He was fascinated by my account of the Hotel Acropole across from the Polytechnic on that famous day. He heard how I had to shelter from snipers’ bullets in a building which was not only crowded with students but also with school children. He was amazed to hear how the hotel manager himself went around with dishes full of sandwiches and said, «It’s not good to fight for the freedom of our country on an empty stomach.»

He heard too, how despite of the rain of bullets, a young student ventured outside and was hit a few metres from the door of the hotel. I explained how two schoolgirls did not hesitate to run outside like nurses on the battlefield, veritable Florence Nightingales helping the boy and carrying him back into the hotel, only to have a policeman yank him from their hands.

He listened attentively to the story of a Norwegian girl, an unsuspecting tourist, who was hit in the neck from a stray bullet and who lay dying in the lobby of the hotel. She had been on her way to make a phone call to her parents from the OTE building a few metres along Patission Street. She had wanted to tell her parents about her incredible experiences in Greece.

I will never forget the expression on his face when I described the students calling desperately from their loudspeakers for medical help and ambulances. The ambulances with their incessantly screaming sirens arrived – not full of nurses and doctors, but with club wielding, blood-thirsty policemen, some of them even camouflaged in white doctors’ uniforms.

And then the most horrendous and surrealistic scene of all; one which will never leave my mind. The tanks – more than 25 arrived; as if they had to annihilate a well fortified fortress and not a university campus full of unarmed children yelling for freedom. They came rolling in at about midnight. One enormous grey monster stood just in front of the gate of the Polytechnic. From the open turret an officer appeared with a pistol in his hand.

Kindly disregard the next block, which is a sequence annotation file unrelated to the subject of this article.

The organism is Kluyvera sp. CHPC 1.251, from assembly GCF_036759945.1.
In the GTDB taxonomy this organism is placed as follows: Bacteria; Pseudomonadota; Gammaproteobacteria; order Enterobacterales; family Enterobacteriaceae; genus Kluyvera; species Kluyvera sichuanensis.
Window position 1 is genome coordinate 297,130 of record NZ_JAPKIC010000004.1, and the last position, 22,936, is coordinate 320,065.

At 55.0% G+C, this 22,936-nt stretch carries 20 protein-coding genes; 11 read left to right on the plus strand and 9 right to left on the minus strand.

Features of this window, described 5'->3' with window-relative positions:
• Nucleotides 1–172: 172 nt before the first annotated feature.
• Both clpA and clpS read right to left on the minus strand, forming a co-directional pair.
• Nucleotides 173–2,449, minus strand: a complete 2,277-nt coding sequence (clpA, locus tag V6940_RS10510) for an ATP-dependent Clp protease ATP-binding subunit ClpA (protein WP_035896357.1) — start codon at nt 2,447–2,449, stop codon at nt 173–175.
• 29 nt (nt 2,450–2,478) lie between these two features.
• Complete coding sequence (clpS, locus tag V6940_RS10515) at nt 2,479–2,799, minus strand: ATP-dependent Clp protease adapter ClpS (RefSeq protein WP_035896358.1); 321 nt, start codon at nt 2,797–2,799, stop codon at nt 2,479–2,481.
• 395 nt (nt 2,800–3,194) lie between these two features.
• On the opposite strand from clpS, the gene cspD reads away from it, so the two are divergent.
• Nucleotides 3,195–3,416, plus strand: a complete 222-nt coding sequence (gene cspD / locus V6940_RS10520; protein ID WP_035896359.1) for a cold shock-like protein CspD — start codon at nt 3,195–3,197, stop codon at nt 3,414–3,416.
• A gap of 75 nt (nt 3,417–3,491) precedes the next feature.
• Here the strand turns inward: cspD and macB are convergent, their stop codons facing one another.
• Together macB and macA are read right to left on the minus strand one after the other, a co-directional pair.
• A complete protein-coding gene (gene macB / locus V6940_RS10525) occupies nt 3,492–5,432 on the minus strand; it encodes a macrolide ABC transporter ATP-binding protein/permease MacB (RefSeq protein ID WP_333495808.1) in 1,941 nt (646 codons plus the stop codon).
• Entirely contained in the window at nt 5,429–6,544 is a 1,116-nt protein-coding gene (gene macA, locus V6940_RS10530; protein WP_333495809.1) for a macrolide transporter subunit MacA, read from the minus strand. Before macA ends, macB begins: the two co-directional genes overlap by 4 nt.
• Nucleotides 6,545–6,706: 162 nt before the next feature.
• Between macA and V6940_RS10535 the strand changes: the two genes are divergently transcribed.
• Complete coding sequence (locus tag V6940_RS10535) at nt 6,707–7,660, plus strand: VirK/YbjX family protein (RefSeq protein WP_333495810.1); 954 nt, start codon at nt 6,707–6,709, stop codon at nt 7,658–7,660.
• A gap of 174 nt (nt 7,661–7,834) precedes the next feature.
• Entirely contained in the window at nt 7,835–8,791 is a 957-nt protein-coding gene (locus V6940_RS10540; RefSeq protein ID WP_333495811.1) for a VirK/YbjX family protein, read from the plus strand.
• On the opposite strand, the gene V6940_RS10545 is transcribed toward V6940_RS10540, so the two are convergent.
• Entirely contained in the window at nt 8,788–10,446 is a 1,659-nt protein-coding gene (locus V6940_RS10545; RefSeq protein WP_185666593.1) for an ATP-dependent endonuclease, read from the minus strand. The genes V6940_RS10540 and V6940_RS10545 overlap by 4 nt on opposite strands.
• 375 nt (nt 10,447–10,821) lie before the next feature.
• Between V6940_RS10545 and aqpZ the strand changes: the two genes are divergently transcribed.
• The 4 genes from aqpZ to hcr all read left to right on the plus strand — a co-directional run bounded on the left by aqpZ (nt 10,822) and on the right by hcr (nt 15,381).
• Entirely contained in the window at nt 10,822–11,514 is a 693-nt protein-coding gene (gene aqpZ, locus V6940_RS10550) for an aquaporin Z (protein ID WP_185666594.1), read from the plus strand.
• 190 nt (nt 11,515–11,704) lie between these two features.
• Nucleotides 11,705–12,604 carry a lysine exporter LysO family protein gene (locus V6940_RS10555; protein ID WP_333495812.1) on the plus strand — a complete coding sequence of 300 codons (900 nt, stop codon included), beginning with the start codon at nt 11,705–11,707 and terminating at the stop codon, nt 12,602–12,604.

The students begged the army not to use force and not to harm them. The officer shouted down from his tank that the Greek armed forces would not negotiate with anarchists. In the Acropole Palace, children were crying and many were kneeling and loudly praying to God to stop the madness.

One of the most incredible and shameful things was that at this very instant, as the children of Greece were about to die for freedom, in the same hotel, at a short distance from the oncoming catastrophe, a room full of two hundred people, mostly women but also some men, were playing cards, totally impervious to the clamours and weeping of the youth of their country.

My visitor said that his son had been one of the youngsters at the Polytechnic that day, but he was a very modest boy and didn’t like to talk about it. The man asked permission to come again.

During the following visit, he said he felt immensely touched by the heroism shown by the Greek youth during that time. He thought most children were mollycoddled and spoilt nowadays, even in the poorest families. He told me wonderful anecdotes and jokes to illustrate it. «Did you know,» he asked me, «that Jesus Christ was a Greek?» «Really?» I queried, not quite sure whether he was serious.

«Yes,» he replied, a wide grin breaking across his face. «He believed his mother was a virgin and she looked at him as if he were a god. Not only that, he didn’t start work until after he was thirty!»